Charlotte S. Chaney, Executrix of the Estate of John T.chaney, and Charlotte S. Chaney, Individually, Appellants, v. Smithkline Beckman Corporation (formerly Smithklinecorporation), Skaggs Companies, Inc., and Sk & Flab Co., Appellees, 764 F.2d 527 (8th Cir. 1985)

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US Court of Appeals for the Eighth Circuit - 764 F.2d 527 (8th Cir. 1985) Submitted March 12, 1985. Decided June 13, 1985

H. Clay Moore, Houston, Tex., for appellants.

Alston Jennings, Little Rock, Ark., for appellees.

Before JOHN R. GIBSON and BOWMAN, Circuit Judges, and ROSS T. ROBERTS,*  District Judge.

JOHN R. GIBSON, Circuit Judge.


Charlotte Chaney appeals from a judgment entered after a jury verdict for Smithkline Beckman Corporation on a products liability claim arising from the death of her husband. She claimed that her husband's fatal stomach cancer was caused by his ingestion of the drug Tagamet, an ulcer medication manufactured by Smithkline. She challenges a partial summary judgment and numerous discretionary rulings. We affirm.

John Chaney was prescribed Tagamet for stomach ulcers and took the drug from July 18, 1979 to December 8, 1980. He died from stomach cancer on October 26, 1981. Charlotte Chaney brought this action, alleging that Smithkline failed to warn physicians that Tagamet caused cancer or that the drug masked cancer symptoms, precluding timely diagnosis. Chaney claimed that these failures to warn proximately caused her husband to consume Tagamet and die. On the basis of Smithkline's motion in limine, which was treated as a motion for partial summary judgment, and following a pretrial hearing, the district court1  refused to let the jury consider whether Tagamet caused Chaney's cancer.2  The case was then tried to the jury on the masking issue only. A verdict was directed for defendant Skaggs Companies, Inc., and the jury found in favor of the other defendants.

The critical issue in this appeal is the summary judgment on the cancer causation issue. The district court based its ruling on depositions of Chaney's experts. The first, Dr. Martins, was asked whether he was prepared to testify under oath that Tagamet caused Mr. Chaney's cancer. He responded: "No. I'm not because there has been no proof that carcinoma is caused by Tagamet." Martins Deposition at 28. The second, Dr. Proctor, testified that there was a "strong possibility" that Tagamet caused the stomach cancer. When he was asked to quantify the possibility, he answered that the "probability that [Tagamet] was responsible for Mr. Chaney's disease is probably greater than 20 percent and probably less than 80 percent."3  Proctor Dep. at 6, 26. On the basis of these depositions, the district court observed:

What we have is Dr. Proctor saying that I can't say whether it is more probable than not. I estimate the probabilities. In other words, it's a double set of probabilities. He is now estimating the probabilities as being somewhere in the range of 20 to 80 percent. With that type of a showing, plaintiff would like to say to the jury, "Although the expert opinion in this field has not jelled, that nobody is yet willing to say that it is more likely so than not, or that it meets the medical probability test of the Arkansas law, that nevertheless you may so find."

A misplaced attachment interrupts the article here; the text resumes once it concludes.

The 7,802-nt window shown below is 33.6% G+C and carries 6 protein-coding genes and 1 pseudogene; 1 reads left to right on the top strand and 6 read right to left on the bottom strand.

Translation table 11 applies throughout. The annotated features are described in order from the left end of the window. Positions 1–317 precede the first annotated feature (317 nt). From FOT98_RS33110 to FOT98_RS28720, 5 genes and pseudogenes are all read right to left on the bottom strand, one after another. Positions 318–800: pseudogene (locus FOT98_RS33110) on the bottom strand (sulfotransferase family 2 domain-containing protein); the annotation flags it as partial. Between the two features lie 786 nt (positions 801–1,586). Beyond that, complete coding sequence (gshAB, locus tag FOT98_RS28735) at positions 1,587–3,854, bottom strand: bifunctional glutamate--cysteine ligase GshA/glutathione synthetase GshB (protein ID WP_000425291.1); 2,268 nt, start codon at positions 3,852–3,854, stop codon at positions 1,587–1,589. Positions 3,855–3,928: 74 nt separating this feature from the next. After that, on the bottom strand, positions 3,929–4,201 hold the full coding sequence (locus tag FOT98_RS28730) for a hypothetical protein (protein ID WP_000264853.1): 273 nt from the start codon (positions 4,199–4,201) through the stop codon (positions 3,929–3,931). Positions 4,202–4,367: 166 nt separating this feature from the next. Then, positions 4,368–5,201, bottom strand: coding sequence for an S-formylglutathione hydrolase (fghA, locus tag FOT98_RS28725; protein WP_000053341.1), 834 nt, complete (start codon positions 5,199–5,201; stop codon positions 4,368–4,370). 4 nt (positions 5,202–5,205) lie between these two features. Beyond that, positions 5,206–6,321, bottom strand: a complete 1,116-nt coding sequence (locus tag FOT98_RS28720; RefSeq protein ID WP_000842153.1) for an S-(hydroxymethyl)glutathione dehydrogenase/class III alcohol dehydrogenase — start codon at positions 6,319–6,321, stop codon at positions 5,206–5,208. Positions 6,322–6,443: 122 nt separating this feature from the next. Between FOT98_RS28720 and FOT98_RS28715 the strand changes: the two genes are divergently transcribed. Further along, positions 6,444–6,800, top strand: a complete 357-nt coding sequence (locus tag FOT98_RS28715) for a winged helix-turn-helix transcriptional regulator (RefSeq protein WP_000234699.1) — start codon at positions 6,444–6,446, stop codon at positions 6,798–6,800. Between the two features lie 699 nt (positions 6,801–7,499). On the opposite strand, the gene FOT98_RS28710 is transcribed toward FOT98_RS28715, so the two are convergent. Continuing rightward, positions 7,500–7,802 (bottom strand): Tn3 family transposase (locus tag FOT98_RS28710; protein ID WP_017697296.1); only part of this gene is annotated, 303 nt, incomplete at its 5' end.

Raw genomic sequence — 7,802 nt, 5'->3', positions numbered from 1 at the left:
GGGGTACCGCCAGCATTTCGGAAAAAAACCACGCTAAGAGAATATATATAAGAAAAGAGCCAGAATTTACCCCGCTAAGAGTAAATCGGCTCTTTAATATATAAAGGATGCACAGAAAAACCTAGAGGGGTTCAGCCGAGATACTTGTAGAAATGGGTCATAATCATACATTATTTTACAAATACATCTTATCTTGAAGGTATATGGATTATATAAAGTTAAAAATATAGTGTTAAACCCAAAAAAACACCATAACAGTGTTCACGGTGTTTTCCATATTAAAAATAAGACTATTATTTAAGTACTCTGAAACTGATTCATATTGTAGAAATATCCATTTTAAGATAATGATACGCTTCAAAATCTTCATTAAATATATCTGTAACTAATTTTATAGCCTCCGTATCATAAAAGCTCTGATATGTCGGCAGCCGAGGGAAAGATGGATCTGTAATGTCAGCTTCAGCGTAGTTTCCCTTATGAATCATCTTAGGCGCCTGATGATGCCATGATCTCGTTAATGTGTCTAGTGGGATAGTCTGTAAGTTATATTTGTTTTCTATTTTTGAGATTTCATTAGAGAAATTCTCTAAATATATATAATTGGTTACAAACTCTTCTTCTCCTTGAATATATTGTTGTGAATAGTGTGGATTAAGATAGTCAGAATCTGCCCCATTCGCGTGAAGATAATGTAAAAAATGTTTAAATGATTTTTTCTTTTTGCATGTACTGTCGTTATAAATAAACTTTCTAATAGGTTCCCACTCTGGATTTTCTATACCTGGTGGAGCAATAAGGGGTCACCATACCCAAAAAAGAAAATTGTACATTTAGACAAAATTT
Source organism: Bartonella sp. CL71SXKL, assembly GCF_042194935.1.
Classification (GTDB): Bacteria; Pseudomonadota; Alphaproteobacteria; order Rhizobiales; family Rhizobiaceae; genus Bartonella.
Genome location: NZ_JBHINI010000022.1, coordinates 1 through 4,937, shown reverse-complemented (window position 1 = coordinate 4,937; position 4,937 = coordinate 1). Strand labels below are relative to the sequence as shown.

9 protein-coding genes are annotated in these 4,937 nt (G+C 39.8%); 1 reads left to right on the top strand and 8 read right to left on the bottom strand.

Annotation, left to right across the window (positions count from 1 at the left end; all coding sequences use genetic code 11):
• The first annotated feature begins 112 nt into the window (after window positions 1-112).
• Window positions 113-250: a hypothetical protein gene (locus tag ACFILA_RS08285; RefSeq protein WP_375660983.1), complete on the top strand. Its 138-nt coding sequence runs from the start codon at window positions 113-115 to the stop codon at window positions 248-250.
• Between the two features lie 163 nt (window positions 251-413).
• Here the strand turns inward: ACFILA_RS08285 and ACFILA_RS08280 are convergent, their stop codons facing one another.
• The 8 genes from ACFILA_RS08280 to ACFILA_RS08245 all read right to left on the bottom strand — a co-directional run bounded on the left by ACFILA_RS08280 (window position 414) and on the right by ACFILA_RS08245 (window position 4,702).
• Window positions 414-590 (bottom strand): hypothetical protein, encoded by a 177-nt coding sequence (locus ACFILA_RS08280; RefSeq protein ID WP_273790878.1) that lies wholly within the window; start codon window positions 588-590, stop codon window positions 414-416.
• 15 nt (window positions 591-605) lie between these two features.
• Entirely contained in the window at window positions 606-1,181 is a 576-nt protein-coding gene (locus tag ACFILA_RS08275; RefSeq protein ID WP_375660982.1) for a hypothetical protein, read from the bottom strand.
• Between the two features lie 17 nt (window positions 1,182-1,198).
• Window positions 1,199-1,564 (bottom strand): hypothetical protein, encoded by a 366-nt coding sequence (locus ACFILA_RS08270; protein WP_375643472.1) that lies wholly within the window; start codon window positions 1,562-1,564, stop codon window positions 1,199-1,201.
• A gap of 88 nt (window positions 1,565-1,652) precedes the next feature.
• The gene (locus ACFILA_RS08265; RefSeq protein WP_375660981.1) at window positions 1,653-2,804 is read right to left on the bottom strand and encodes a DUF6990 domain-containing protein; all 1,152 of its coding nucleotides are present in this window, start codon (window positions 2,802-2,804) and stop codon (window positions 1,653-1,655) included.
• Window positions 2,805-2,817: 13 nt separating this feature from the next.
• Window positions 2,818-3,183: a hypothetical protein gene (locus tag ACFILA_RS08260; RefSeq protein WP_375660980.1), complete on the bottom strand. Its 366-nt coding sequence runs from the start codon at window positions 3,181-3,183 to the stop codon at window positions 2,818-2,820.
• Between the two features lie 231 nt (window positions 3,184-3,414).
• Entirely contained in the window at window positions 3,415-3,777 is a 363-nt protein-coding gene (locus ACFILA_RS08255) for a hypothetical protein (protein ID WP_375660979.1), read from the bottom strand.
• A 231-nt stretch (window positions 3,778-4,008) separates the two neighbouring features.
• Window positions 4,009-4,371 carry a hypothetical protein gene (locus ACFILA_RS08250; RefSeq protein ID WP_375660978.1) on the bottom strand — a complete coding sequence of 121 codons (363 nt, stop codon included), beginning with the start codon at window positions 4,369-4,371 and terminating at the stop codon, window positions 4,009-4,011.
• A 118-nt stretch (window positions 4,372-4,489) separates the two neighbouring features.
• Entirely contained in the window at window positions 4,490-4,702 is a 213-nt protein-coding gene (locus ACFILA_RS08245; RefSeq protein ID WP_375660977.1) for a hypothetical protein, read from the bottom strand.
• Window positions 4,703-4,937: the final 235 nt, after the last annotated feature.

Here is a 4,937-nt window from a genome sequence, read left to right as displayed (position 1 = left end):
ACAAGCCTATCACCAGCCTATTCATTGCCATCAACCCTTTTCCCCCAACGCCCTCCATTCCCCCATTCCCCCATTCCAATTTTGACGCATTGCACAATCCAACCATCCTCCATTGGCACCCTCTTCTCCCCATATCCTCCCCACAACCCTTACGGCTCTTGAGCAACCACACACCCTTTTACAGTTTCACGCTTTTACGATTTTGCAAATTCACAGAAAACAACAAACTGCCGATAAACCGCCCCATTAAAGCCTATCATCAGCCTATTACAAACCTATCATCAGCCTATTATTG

And that is particularly inappropriate where the lay jury--the whole technical information is outside the knowledge of the lay jury.

T. 39-40.

In reviewing a summary judgment, the question is whether there is a genuine issue of material fact and the moving party is entitled to judgment as a matter of law. Fed. R. Civ. P. 56(c). The primary issue here is whether there was a sufficient showing that Smithkline's failure to warn proximately caused Chaney's death, or more specifically, whether Tagamet caused the stomach cancer. We treat the summary judgment as equivalent to a directed verdict. See generally 10 C. Wright, A. Miller & M. Kane, Federal Practice and Procedure Sec. 2713.1 (1983) (comparison of the summary judgment motion with the directed verdict motion). Thus, the question is whether Chaney presented a submissible issue of causation. The judgment must be sustained if all the evidence points one way and is susceptible of no reasonable inferences sustaining Chaney's position. See Brown v. Syntex Laboratories, 755 F.2d 668, 671 (8th Cir. 1985) (federal standard); see also Dobson v. Bacon Transport Co., 607 F.2d 805, 807 n. 1 (8th Cir. 1979) (equating federal and Arkansas directed-verdict standards). The most favorable characterization of Chaney's proof is that there is a 20-80% probability that Tagamet causes cancer. The jury, however, is not permitted to speculate about the substantive elements of a case. Expert medical testimony to the effect that a causal connection between an occurrence and death or injury was merely "possible" is insufficient to take a case to the jury. " [S]uch testimony leaves the issue in the field of conjecture and permits the jury to speculate or guess as to the cause of death." Chicago Great Western Ry. v. Smith, 228 F.2d 180, 182 (8th Cir. 1955) (quoting Bearman v. Prudential Insurance Co., 186 F.2d 662, 665 (10th Cir. 1951)); see Norland v. Washington General Hospital, 461 F.2d 694 (8th Cir. 1972). The "strong possibility" or 20-80% probability characterization invites such speculation.